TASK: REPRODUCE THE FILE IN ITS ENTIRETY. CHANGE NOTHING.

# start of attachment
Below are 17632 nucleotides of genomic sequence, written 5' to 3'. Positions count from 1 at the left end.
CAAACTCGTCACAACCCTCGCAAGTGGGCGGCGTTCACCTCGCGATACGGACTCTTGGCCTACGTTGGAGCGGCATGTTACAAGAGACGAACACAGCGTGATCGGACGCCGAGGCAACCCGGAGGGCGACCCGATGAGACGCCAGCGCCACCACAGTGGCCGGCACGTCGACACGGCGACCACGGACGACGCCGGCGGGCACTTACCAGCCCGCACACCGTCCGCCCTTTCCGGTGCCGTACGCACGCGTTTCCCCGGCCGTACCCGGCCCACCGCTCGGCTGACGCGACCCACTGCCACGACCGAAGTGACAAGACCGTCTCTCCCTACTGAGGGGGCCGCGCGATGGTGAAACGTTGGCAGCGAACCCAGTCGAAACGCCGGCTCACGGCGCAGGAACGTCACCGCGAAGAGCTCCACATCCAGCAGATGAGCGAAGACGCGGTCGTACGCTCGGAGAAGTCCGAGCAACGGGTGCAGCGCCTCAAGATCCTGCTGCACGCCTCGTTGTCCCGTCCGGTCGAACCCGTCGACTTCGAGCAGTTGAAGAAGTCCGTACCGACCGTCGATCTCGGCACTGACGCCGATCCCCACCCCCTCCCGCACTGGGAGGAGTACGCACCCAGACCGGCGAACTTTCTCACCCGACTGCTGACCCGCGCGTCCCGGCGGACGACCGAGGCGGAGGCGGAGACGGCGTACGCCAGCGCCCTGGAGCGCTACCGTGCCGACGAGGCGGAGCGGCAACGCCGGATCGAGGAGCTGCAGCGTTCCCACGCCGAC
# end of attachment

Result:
Below are 17632 nucleotides of genomic sequence, written 5' to 3'. Positions count from 1 at the left end.
CAAACTCGTCACAACCCTCGCAAGTGGGCGGCGTTCACCTCGCGATACGGACTCTTGGCCTACGTTGGAGCGGCATGTTACAAGAGACGAACACAGCGTGATCGGACGCCGAGGCAACCCGGAGGGCGACCCGATGAGACGCCAGCGCCACCACAGTGGCCGGCACGTCGACACGGCGACCACGGACGACGCCGGCGGGCACTTACCAGCCCGCACACCGTCCGCCCTTTCCGGTGCCGTACGCACGCGTTTCCCCGGCCGTACCCGGCCCACCGCTCGGCTGACGCGACCCACTGCCACGACCGAAGTGACAAGACCGTCTCTCCCTACTGAGGGGGCCGCGCGATGGTGAAACGTTGGCAGCGAACCCAGTCGAAACGCCGGCTCACGGCGCAGGAACGTCACCGCGAAGAGCTCCACATCCAGCAGATGAGCGAAGACGCGGTCGTACGCTCGGAGAAGTCCGAGCAACGGGTGCAGCGCCTCAAGATCCTGCTGCACGCCTCGTTGTCCCGTCCGGTCGAACCCGTCGACTTCGAGCAGTTGAAGAAGTCCGTACCGACCGTCGATCTCGGCACTGACGCCGATCCCCACCCCCTCCCGCACTGGGAGGAGTACGCACCCAGACCGGCGAACTTTCTCACCCGACTGCTGACCCGCGCGTCCCGGCGGACGACCGAGGCGGAGGCGGAGACGGCGTACGCCAGCGCCCTGGAGCGCTACCGTGCCGACGAGGCGGAGCGGCAACGCCGGATCGAGGAGCTGCAGCGTTCCCACGCCGAC